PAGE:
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S. Faubel and J.

Topf 17 Introduction to Potassium

17
17 Introduction to Potassium

467
The Fluid, Electrolyte and Acid-Base Companion

IntroductionPotassium…the final frontier.

K
+
K

K+
+
K+ K
+

+
K
K +

BUN
Na+ Cl– glucose
+
K
K+ HCO3– Cr
K+

+
K+

K
+
K

Potassium is the final electrolyte which will be covered in this book. Some
of the major differences between sodium and potassium are outlined below:

Sodium Potassium
• Primary extracellular cation. • Primary intracellular cation.
• Alterations in sodium concentra- • Alterations in potassium concen-
tion affect the osmotic movement tration result in electrical signals
of water in and out of cells. Most that interrupt normal cardiac
clinical symptoms are related to rhythm, muscle activity and nerve
cerebral edema or dehydration. conduction.

Medical Latin:
• Hypokalemia: low plasma potassium,+ K < 3.5 mEq/L.
• Eukalemia: normal plasma potassium, 3.5 <+ <K 5.0 mEq/L.
• Hyperkalemia: increased plasma potassium,+ >K5.0 mEq/L.
• Kaluresis: loss of potassium in the urine.

Potassium is the ________ intracellular cation while sodium is the primary


primary ___________ cation. extracellular

Disturbances in _______ concentration result in altered electrical ac- potassium


tivity which can affect the __________, muscles and nerves. heart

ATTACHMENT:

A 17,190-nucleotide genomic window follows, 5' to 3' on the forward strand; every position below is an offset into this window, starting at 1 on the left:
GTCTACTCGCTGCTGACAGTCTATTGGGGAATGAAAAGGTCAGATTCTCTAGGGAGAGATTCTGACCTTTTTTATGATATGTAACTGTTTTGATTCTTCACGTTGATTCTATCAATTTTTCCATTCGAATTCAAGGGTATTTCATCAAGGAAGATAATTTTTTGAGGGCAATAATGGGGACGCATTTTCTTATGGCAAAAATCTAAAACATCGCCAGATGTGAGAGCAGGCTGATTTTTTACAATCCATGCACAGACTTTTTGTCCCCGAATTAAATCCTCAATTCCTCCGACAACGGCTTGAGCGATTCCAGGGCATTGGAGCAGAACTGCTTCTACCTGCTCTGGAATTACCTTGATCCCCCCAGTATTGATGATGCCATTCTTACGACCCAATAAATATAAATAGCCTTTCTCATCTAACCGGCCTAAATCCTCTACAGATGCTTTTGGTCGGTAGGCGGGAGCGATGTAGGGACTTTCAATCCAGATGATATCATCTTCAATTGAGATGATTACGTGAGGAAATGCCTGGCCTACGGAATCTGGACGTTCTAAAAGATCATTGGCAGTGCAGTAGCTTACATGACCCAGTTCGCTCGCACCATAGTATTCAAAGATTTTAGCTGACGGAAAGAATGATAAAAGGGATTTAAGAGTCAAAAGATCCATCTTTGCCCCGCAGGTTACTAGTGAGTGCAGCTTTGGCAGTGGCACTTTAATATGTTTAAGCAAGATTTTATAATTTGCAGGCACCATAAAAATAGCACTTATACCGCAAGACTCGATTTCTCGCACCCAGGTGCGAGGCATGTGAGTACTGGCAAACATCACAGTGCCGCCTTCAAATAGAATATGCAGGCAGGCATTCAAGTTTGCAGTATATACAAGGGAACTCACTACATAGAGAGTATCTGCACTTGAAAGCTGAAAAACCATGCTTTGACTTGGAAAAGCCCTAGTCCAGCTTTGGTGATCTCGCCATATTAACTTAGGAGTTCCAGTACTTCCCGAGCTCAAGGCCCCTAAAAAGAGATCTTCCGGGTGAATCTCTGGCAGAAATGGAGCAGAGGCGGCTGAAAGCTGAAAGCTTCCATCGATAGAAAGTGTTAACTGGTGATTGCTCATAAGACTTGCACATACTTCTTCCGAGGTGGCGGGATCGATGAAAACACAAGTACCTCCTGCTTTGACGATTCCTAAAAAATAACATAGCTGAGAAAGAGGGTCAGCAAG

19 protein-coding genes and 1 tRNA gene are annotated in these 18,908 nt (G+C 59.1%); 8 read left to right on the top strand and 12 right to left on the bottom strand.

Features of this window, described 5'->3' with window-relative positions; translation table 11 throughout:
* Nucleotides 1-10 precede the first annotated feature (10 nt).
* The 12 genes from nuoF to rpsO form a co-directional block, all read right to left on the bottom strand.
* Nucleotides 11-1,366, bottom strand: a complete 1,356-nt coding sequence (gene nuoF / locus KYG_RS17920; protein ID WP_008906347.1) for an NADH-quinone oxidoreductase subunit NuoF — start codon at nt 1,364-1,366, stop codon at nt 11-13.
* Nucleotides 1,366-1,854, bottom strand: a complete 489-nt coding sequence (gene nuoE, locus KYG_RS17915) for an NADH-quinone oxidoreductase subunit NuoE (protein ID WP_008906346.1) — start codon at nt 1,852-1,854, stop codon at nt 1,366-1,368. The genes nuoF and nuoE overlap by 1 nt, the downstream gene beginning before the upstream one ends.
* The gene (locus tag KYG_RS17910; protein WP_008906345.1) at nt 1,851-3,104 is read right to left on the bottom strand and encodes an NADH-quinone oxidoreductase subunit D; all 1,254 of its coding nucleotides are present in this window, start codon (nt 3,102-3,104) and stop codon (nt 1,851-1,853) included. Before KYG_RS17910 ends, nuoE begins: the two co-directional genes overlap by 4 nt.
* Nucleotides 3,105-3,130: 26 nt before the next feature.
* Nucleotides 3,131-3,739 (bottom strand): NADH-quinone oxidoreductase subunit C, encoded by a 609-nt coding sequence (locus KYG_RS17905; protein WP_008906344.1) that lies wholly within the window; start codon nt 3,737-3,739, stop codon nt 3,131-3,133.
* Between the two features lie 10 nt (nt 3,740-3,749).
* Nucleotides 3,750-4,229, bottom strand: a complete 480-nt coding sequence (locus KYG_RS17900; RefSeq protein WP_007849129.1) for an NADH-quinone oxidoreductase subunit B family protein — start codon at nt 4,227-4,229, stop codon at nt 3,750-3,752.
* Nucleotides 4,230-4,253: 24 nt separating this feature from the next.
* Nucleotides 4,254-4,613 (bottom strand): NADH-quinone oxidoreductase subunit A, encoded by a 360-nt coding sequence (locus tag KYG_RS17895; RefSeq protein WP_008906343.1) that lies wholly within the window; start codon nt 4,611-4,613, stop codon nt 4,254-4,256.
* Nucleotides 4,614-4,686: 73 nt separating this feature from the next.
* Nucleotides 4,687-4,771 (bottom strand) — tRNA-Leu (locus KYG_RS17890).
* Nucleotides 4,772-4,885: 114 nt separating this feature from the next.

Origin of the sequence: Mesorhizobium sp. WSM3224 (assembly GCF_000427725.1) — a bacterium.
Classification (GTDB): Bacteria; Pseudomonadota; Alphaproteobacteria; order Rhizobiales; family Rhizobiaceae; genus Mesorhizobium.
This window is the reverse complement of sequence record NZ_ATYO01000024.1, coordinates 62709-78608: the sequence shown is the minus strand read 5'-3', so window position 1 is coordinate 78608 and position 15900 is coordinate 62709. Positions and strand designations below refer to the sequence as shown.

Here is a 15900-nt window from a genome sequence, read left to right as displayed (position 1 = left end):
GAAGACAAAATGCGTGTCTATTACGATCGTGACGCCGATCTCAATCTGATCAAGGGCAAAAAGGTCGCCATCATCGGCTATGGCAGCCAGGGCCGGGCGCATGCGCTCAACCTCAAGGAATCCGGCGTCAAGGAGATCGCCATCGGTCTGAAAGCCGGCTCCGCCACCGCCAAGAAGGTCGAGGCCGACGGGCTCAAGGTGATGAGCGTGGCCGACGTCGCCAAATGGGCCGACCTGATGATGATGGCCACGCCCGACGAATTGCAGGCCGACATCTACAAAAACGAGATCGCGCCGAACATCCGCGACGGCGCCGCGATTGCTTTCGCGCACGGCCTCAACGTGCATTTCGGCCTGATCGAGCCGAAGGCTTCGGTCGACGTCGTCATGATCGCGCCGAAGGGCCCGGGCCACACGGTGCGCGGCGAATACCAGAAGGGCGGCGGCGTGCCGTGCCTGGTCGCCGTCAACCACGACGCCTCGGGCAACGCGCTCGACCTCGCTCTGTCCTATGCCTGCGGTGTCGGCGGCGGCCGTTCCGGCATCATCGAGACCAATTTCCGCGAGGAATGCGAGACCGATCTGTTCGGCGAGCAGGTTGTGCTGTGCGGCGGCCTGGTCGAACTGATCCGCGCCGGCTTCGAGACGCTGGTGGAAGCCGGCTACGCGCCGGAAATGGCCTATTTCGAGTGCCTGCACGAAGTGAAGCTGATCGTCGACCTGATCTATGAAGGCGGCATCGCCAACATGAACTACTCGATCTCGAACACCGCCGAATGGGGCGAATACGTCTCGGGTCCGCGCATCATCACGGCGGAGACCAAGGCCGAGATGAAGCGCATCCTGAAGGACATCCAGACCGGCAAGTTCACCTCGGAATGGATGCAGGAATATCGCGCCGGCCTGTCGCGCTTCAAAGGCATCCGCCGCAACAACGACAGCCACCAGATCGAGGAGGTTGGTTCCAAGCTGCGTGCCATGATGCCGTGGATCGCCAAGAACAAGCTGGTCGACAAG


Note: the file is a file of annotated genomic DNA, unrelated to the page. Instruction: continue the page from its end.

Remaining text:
468
S. Faubel and J. Topf 17 Introduction to Potassium

IntroductionThe vast majority of the total body potassium is


intracellular.

+
K

K +

Total body water for a Total extracellular


70 kg man is 42 liters. potassium is
extracellular compartment (14 L × 4 mEq/L).
14 liters is K+ = 4 mEq/L
extracellular 56 mEq

K
+
+
K
2 K+

28 liters is ATP AMP

intracellular 3 Na+

Total intracellular
potassium is
(28 L × 140 mEq/L).

3,920 mEq
intracellular compartment
K+ =140 mEq/L

When thinking about potassium physiology, two facts should always be


considered:
• 99% of total body potassium is in cells.
• Small changes in plasma potassium can have dramatic clinical
consequences.
Tight control over both the intracellular and extracellular potassium pools
is necessary because the movement of only 1% of the intracellular potas-
sium to the extracellular compartment can stop the heart.

The two central aspects of potassium physiology which must al- aaa
ways be considered are:
• The vast majority of potassium is ___________. intracellular
• Small changes in the extracellular _________ concentra- potassium
tion can have dramatic clinical consequences.

Movement of only ____ percent of the intracellular potassium one


pool to the extracellular compartment can stop the _______. heart

469
The Fluid, Electrolyte and Acid-Base Companion

Potassium balancePotassium balance is maintained by the


cells and the kidney.

Intracellular buffering Renal regulation


immediate response long-term control
K +

K+

+
K

K +

K+

The body has both an immediate and a long-term strategy to regulate the
plasma potassium concentration. Cellular buffering is the immediate de-
fense against a change in plasma potassium, while the kidneys control long-
term potassium balance.
Cells secrete potassium when plasma potassium falls; cells absorb potas-
sium when plasma potassium rises. The secretion and absorption of potas-
sium by cells is referred to as buffering. The kidneys affect long-term potas-
sium balance through the excretion and resorption of potassium.
Cellular control of potassium movement is influenced by:
• catecholamines • cellular synthesis
• insulin • cellular destruction
• plasma pH • plasma potassium
Renal potassium regulation is governed by:
• plasma potassium • flow in the distal nephron
• aldosterone
An understanding of these systems is necessary to comprehend the disor-
ders which cause hypokalemia and hyperkalemia. The remainder of this